Weaker Gangs, More Bloodshed?
Systems of criminal governance (like this one) are far from rare. In Brazil, street gangs have largely been subsumed by powerful, now national-level prison gangs, especially the Primeiro Comando da Capital (First Capital Command) and the Comando Vermelho (Red Command). In El Salvador, many street gangs were incorporated into mara organizations with hierarchical structures at the national level and international ties to branches across the hemisphere: the Mara Salvatrucha (MS-13) and the Barrio 18 (18th Street) gangs. In Chicago, before 2000, there were the famous “supergangs,” such as the Vice Lords or Gangster Disciples. An upper echelon of criminal governors is a common feature of cities around the world.
For governments, there are some benefits to this kind of criminal consolidation. When a city’s criminal underworld is governed by a relatively small number of highly organized groups, it becomes easier for governments to take steps to reduce homicides—by creating incentives for groups and their leaders to avoid or eschew lethal violence.
This sounds treacherous and difficult, but there are many such examples. US cities, for instance, are fond of what are called focused deterrence strategies, in which city authorities meet with criminal leaders and pledge swift, certain, and severe punishments for future homicides. Comparisons of cities that did and did not use this strategy suggest that it’s somewhat effective.
There are also instances of governments directly negotiating pacts and ceasefires among criminal groups, such as in El Salvador. Short of such explicit negotiation, governments can create incentives by credibly promising to condition enforcement according to how much violence a gang employs.
But this approach is not without its costs, presenting policymakers with what we call the terrible trade-off. Creating incentives for criminal groups to reduce violence often leads the criminal bosses to strengthen or consolidate their control of the city.
One reason is that any policy that helps establish peace could provide more opportunities for organized criminal groups to earn illegal rents, especially through the retail drug trade. This is partly because citizens are less likely to buy drugs in the middle of a gang war. But it’s also because the more that criminal groups can coordinate with one another to avoid war, the more they can form cartels (in the economic sense of the term) and collude to charge customers higher prices.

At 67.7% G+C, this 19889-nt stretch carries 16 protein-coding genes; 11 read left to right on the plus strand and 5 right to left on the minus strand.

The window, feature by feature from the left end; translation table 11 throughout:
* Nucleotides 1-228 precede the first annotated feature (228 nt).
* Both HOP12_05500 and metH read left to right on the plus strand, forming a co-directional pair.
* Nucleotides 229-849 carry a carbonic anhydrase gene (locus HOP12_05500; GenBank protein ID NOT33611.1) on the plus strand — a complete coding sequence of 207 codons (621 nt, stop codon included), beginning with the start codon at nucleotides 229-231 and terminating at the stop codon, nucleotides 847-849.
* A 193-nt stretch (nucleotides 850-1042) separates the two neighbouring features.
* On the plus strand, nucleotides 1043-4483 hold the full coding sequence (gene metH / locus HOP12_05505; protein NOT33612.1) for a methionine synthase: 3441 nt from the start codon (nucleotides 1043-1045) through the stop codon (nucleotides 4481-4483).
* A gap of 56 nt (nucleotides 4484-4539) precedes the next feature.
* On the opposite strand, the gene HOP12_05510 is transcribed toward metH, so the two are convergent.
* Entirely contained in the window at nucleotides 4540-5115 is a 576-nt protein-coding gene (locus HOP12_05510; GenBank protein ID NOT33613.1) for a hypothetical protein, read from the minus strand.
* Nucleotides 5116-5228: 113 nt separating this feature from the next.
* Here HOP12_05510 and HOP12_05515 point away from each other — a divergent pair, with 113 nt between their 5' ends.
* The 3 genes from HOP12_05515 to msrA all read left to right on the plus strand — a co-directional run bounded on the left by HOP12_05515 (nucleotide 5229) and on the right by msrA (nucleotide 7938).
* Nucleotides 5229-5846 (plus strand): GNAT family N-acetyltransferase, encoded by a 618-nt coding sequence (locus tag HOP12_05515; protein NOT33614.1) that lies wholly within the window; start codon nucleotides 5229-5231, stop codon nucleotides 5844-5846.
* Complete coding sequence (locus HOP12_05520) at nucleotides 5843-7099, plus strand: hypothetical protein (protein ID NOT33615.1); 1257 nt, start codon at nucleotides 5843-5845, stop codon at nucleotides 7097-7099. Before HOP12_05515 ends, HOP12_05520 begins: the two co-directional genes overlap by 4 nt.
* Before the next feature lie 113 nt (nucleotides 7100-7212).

To the extent that there is a quid pro quo between criminal groups and the government, maintaining a low-homicide environment can also mean fewer public resources to combat organized crime. Indeed, if peace among criminal groups is keeping homicides low, why would governments crack down on gangs and risk triggering more bloodshed? Conversely, governments that launch crackdowns on gangs may find their cities engulfed in turf wars that undermine state legitimacy.
Another pattern common across Colombia, Brazil, and Mexico is that peace and strong gangs help produce gang rule over residents of the local neighborhoods. Local gangs bring day-to-day order and dispute resolution. That may be good for residents and the local economy. Indeed, orderly slums can help facilitate urban development. Yet if gangs are allowed to govern these spaces, it is tempting for states to continue to neglect them.
Finally, while mass incarceration and even the arrest of criminal leaders rarely eliminates criminal organizations, it often shifts the center of control to the prison system. As in Medellín, sophisticated gangs use promises of protection or punishment inside prison to influence and organize criminal activity on the street. Across the Americas, periods of crackdowns and rising incarceration have been followed by leaps in prison-gang power on the street.
Eyes Wide Open
Making peace with drug gangs might be the right policy decision, even if it is an unpalatable one. But the key problem is that many governments are unaware of this trade-off.
One reason for this is that most police and city governments have detailed information on one crucial outcome: crime and homicides. Officials often have fine-grained, geo-coded data on crimes, and cities often run annual security surveys, tracking victimization and security perceptions.
But governments, the media, and citizens are often unaware of other outcomes, such as gang strength, profitability, or popularity. For example, surveys rarely capture the extent of criminal governance or legitimacy, and thus fail to measure the relative advantages criminals have in regulating everyday life. Likewise, many cities do not develop intelligence networks that can dynamically measure gang strength and profitability.